12. TY, yes. I have rewritten it but did not publish straight away, as I'm a bit wary of doing too many updates. It came about because I was having a bitch about drive manufacturers using /1000 instead of /1024 when mentioning their drive size in megabytes. The upshot was, the drives seemed much bigger when you talked in K (1000) rather than K (1024). I hated them for it, still do. But I figured it didn't belong in a dasm manual. Here's the rewrite, which will be there next update. "Historically, disk drive manufacturers were responsible for this change in meaning of the "kilobyte", as they divided capacity by 1000 instead of 1024 when listing drive size. This not only made their drives seem bigger, it created an ambiguity when discussing computer and disk memory size. The adoption of the new SI units for computer memory size removed the ambiguity."
  13. the for reads strangely to me.
  14. Nothing wrong with being precise. Especially in a document.
  15. TY. Now fixed. I also changed the memory size description to SI units, which I expect will be unpopular.
  16. There are a couple of errors regarding the 2600 in chapter 8: The console is from 1977, and the 6507 has 13 address lines so it can address 8k of memory
  17. For those who like to necro-read, I just wanted to comment that DASM has a totally new manual, available from DASM's homepage. It deals with the REPEAT/REPEND stuff, with examples. Whoever wrote it did a splendid job. Gets my A+ rating https://dasm-assembler.github.io/
  18. The manual is now a part of the "official" distribution, and can be retrieved from the DASM homepage... https://dasm-assembler.github.io/
  19. Update. I've incorporated the suggestions made above. You can easily review changes via the "Change Log" on the page after the title page. Edit: Please grab from the dasm homepage
  20. Not just readability, if you search your source for label you'll be taken to everywhere the label is used label: you'll be taken to just 1 location, where the label is defined. This can be very useful at times.
  21. A changes page will be useful, with added, modified, removed and deprecated features from the previous document version.
  22. Ok... I guess I just missed it then. Thanks for the quick response.
  23. It's not a book on how to program in assembly, so no. Having said that, I'm pretty sure it mentions labels must be first on a line. "Label definitions start at the beginning of a line and are encoded in ASCII; they must start with a letter or @ or _, and can include letters, numbers, and some symbols." in the chapter "Symbols and Labels" Also, "There must be whitespace before a directive. Thus, directives must not appear in the first column of any line." Chapter "Directives" I'm rapidly changing stuff, though I believe the above are in the version you were reviewing. Thanks for the feedback.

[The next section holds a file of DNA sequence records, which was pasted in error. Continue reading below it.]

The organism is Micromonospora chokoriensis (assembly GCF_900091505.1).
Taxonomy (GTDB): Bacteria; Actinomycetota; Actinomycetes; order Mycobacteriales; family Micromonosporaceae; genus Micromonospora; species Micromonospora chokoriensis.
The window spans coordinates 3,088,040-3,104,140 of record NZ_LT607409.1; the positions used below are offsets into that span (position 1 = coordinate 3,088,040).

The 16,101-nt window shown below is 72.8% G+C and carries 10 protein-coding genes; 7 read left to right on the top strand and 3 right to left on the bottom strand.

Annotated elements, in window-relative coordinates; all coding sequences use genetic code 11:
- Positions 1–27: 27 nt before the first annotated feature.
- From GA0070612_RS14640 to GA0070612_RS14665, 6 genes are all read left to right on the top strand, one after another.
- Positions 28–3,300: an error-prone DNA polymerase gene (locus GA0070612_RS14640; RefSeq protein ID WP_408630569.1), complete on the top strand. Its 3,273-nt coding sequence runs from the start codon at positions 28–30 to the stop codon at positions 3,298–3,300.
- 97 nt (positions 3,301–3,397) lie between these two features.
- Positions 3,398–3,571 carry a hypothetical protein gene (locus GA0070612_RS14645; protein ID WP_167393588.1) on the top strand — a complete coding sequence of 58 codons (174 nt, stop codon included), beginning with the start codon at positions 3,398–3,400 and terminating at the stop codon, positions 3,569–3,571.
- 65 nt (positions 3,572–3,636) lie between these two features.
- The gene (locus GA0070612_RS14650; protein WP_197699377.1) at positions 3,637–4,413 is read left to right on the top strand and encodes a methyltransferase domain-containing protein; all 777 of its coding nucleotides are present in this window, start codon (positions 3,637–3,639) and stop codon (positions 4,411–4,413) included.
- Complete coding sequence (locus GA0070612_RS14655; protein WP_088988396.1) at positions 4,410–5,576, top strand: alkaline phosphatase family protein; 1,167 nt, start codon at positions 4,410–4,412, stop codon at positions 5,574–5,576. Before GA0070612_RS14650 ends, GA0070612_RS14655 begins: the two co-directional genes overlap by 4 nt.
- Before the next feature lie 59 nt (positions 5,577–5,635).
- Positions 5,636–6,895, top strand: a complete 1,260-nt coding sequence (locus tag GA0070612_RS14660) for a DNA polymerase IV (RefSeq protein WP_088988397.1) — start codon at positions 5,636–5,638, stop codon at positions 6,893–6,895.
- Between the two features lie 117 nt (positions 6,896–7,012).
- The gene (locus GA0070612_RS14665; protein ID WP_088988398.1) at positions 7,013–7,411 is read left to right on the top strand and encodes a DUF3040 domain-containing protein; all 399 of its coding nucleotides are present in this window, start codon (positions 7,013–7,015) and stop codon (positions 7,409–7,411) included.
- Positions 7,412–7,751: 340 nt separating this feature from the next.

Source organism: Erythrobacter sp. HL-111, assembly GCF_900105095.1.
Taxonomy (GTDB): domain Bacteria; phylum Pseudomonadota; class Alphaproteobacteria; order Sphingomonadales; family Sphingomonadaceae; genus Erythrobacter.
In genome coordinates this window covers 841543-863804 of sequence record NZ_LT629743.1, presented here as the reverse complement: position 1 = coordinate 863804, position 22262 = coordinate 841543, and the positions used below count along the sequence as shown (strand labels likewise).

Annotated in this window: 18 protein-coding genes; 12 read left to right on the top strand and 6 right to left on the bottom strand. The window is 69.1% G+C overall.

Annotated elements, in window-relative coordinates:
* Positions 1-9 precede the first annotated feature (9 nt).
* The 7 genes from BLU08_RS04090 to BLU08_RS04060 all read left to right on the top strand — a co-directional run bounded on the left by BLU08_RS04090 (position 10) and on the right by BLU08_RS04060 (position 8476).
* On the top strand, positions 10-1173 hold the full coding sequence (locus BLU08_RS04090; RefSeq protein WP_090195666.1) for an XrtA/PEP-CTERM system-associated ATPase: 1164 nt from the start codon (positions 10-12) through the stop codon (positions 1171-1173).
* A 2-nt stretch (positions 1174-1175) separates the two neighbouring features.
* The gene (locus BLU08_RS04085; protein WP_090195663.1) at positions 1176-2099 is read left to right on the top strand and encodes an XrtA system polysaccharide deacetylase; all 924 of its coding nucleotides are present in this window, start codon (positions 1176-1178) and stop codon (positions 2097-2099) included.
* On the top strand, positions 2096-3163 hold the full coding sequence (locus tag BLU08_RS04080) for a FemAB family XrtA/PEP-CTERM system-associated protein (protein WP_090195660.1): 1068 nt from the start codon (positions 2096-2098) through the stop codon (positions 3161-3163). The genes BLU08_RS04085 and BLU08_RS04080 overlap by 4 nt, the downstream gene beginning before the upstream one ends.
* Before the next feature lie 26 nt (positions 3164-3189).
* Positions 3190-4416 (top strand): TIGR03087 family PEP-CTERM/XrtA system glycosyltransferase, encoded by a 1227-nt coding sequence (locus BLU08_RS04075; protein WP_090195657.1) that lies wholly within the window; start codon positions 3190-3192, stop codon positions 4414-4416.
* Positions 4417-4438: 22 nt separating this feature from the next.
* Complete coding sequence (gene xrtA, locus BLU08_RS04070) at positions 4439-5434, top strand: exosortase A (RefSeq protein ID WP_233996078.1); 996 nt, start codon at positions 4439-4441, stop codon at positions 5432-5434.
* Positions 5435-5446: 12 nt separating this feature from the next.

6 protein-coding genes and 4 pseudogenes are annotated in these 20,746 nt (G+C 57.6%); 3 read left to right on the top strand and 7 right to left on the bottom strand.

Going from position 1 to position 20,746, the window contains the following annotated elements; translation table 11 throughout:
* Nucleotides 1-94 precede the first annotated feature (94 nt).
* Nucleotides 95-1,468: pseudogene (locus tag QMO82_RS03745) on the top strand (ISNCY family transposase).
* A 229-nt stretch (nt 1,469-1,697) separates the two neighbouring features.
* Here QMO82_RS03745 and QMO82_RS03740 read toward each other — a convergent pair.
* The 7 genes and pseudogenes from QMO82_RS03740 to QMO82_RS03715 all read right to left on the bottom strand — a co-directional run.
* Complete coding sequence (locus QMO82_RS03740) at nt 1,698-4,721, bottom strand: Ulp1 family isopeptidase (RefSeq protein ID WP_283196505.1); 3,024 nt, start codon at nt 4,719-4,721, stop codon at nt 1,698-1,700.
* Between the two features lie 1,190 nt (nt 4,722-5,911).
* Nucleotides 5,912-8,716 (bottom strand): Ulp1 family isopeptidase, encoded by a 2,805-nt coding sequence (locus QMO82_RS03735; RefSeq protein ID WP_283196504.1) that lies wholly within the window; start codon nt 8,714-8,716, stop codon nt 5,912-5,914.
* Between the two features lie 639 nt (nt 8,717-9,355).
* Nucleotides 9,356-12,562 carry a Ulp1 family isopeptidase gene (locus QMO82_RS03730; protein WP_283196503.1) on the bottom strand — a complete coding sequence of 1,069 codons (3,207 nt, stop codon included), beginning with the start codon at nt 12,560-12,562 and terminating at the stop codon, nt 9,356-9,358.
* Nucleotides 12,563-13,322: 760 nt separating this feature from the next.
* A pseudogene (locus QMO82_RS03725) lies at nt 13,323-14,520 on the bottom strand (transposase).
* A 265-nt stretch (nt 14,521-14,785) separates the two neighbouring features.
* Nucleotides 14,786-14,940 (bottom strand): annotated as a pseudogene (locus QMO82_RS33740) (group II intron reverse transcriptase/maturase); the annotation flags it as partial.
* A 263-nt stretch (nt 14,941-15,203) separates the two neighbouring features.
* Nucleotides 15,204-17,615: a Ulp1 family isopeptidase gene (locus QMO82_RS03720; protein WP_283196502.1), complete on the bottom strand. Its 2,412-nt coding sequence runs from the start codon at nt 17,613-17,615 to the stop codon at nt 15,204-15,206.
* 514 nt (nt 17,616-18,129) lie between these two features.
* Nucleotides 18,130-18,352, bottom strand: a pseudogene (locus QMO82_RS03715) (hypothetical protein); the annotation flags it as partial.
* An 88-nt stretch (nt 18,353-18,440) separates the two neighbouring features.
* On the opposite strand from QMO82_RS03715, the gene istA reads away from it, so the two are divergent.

24. I just read thru it real quick. Good start. Do you plan on including an "intro" section? Going over the basics of a sample assembly file.... Something where first time users can learn the most important things like: labels MUST be the first thing on a line (no whitespace allowed) and everything else REQUIRES whitespace to precede it on a line. (One of the features I hate)
  25. Thanks. There are lots of errors and typos. This is an early version and very rapidly cobbled together. It will improve as I attend to issues you and others point out. I have not discussed with DASM maintainers if it will be included. I am assuming so. I just did a version check on my local version and used that. Will fix all. Ta. That is not correct. There is ONE source file (required), and zero or more options. If you enter no options, then it just assembles the source file. I'll try and make it clearer. The source file is kind of mandatory. I have no idea what it actually does. Hopefully we can find out. I need to clarify the use of PC. There are two "address counters" - the origin and the relocatable origin. When bytes are placed in the binary, they must be assembled in increasing order. No "random access" when building a binary, basically. That's what this is trying to say. Will have a think about how to explain this in detail. Yep, ta. Yep, ta. Just for readability, I think. Personally I hate it and would remove it from the assembler. But it appears to be much-loved. Thanks for the feedback.